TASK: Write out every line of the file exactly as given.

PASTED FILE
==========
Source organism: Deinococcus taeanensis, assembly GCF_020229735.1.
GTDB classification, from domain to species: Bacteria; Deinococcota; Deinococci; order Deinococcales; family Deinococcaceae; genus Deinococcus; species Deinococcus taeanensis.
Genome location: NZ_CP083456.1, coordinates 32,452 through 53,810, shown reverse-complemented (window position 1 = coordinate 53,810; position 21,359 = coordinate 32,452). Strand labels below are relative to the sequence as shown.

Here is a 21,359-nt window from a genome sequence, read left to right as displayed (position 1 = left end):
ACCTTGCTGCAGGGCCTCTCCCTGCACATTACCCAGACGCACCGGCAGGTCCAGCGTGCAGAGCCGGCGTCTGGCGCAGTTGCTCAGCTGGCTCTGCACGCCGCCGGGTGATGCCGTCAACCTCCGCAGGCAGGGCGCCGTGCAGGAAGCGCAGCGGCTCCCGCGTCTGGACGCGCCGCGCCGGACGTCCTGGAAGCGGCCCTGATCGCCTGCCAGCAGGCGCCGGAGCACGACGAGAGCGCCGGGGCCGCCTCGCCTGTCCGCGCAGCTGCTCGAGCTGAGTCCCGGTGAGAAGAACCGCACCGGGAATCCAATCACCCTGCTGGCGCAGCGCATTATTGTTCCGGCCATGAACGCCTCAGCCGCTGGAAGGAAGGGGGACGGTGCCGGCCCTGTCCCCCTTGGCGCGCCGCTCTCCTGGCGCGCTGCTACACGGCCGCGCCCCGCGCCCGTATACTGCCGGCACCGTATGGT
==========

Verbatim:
Source organism: Deinococcus taeanensis, assembly GCF_020229735.1.
GTDB classification, from domain to species: Bacteria; Deinococcota; Deinococci; order Deinococcales; family Deinococcaceae; genus Deinococcus; species Deinococcus taeanensis.
Genome location: NZ_CP083456.1, coordinates 32,452 through 53,810, shown reverse-complemented (window position 1 = coordinate 53,810; position 21,359 = coordinate 32,452). Strand labels below are relative to the sequence as shown.

Here is a 21,359-nt window from a genome sequence, read left to right as displayed (position 1 = left end):
ACCTTGCTGCAGGGCCTCTCCCTGCACATTACCCAGACGCACCGGCAGGTCCAGCGTGCAGAGCCGGCGTCTGGCGCAGTTGCTCAGCTGGCTCTGCACGCCGCCGGGTGATGCCGTCAACCTCCGCAGGCAGGGCGCCGTGCAGGAAGCGCAGCGGCTCCCGCGTCTGGACGCGCCGCGCCGGACGTCCTGGAAGCGGCCCTGATCGCCTGCCAGCAGGCGCCGGAGCACGACGAGAGCGCCGGGGCCGCCTCGCCTGTCCGCGCAGCTGCTCGAGCTGAGTCCCGGTGAGAAGAACCGCACCGGGAATCCAATCACCCTGCTGGCGCAGCGCATTATTGTTCCGGCCATGAACGCCTCAGCCGCTGGAAGGAAGGGGGACGGTGCCGGCCCTGTCCCCCTTGGCGCGCCGCTCTCCTGGCGCGCTGCTACACGGCCGCGCCCCGCGCCCGTATACTGCCGGCACCGTATGGT